Katherine Haigler is a master’s student in the psychological sciences program at the University of Illinois at Urbana-Champaign, where she works with Drs. Sanda and Florin Dolcos in the SCoPE Neuroscience Lab. She received her BA in psychology at McGill University in 2010. Prior to attending the University of Illinois, she worked in publishing as a managing editor and copyeditor of nonfiction books.
Katherine is interested in the intersection of memory and emotion in clinical PTSD and GAD populations. Anxious individuals often experience intrusive, emotional negative memories; strong emotional responses to possible future events; and heightened emotional responses to potential threats. Her research focuses on investigating the cognitive processes that underpin emotional memory, with the intent of identifying the neural and behavioral mechanisms that produce these maladaptive behaviors.
Katherine is pursuing this vein of study from two different directions: Employing a battery of behavioral assessments and cognitive tasks, eye-tracking, fMRI, and an emotional-regulation training program, her work in the SCoPE Neuroscience Lab aims to elucidate the role different emotion-regulation strategies can play in behavioral emotion regulation and the effect of long-term emotion-regulation training on neural circuitry.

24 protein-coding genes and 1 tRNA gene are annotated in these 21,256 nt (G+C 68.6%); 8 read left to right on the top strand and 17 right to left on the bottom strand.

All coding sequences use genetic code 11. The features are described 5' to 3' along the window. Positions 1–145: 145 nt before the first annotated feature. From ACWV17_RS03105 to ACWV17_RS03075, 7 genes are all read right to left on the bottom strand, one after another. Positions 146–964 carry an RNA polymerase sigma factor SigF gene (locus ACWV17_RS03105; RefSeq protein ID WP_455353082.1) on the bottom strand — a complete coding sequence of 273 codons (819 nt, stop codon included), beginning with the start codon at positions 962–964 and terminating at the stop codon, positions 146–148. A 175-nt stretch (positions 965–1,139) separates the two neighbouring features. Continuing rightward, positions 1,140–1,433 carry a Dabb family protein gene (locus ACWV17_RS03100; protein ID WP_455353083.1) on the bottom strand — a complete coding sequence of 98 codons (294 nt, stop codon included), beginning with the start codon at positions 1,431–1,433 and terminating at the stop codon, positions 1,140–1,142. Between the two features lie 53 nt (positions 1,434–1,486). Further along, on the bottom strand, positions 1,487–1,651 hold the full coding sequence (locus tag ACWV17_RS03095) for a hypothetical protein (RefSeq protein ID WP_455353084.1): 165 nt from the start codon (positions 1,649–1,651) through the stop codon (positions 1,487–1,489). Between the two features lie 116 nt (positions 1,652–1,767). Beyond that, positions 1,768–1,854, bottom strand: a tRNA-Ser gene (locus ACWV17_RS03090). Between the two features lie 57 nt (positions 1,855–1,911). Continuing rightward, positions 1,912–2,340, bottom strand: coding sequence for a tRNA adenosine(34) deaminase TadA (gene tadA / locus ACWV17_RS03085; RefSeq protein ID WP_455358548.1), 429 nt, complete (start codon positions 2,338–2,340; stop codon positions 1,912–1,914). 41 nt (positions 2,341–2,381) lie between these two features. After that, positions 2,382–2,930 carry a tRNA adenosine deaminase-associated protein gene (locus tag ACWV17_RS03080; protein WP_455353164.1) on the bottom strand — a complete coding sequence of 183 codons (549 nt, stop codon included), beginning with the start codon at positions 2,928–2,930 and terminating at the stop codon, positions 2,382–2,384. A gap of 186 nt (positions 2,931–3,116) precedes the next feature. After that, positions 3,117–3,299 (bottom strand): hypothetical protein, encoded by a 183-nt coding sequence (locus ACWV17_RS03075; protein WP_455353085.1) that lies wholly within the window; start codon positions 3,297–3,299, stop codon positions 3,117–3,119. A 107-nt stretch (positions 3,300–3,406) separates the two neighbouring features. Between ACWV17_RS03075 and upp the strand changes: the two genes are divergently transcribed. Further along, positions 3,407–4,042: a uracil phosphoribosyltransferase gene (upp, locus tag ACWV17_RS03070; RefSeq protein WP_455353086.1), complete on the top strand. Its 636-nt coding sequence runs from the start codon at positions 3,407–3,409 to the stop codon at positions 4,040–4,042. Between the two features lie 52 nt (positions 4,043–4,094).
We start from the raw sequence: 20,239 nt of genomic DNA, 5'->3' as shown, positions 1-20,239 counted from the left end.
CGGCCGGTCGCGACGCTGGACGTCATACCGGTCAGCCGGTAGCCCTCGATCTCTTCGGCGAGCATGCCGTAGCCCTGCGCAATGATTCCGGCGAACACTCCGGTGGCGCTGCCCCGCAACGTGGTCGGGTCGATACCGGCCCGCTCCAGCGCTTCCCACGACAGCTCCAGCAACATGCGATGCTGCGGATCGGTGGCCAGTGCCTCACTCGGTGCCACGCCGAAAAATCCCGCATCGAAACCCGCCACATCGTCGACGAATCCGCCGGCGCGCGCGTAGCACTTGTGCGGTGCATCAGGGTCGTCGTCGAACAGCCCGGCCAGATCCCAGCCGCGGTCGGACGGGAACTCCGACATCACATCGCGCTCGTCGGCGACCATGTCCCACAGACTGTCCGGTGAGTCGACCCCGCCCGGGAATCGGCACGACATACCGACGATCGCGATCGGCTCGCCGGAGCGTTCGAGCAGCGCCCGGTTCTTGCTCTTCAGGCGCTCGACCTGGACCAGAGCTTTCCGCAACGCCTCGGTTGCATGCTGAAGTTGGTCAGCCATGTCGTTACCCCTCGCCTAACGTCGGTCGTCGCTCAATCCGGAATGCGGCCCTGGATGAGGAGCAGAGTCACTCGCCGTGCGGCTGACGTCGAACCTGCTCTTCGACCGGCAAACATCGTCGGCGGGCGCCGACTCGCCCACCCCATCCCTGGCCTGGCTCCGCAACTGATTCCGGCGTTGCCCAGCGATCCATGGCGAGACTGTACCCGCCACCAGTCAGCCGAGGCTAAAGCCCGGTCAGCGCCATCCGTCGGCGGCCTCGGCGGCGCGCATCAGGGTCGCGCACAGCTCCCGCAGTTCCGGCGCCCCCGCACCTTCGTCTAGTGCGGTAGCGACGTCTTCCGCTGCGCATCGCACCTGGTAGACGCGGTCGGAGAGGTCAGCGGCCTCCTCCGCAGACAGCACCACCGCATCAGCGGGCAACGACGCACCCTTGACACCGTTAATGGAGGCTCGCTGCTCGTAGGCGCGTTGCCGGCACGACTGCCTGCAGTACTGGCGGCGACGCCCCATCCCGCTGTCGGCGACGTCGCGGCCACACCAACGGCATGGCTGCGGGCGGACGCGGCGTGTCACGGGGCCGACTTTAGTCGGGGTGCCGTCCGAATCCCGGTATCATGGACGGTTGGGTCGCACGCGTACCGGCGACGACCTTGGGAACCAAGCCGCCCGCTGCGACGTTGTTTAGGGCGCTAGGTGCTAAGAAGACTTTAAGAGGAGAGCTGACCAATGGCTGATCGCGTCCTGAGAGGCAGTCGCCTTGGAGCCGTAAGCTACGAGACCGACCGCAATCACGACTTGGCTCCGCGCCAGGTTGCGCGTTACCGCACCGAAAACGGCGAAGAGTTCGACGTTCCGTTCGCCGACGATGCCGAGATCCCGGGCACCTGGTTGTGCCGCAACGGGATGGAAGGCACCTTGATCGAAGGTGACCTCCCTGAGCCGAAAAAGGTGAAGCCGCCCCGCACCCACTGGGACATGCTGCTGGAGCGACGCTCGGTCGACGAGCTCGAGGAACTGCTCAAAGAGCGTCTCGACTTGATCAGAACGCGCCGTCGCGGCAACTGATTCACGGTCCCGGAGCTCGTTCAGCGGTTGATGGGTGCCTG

Additionally, she is exploring the role of fear generalization—the attribution of threat to neutral or safe stimuli that bear a strong resemblance to threat stimuli—in anxiety disorders. Specifically, she aims to study population differences in the neural and behavioral processes thought to be involved in fear generalization, such as pattern completion and pre-frontal inhibition of the amygdala threat circuit, which may be implicated in maladaptive enhanced fear generalization in anxiety disorders.
McGill University, BA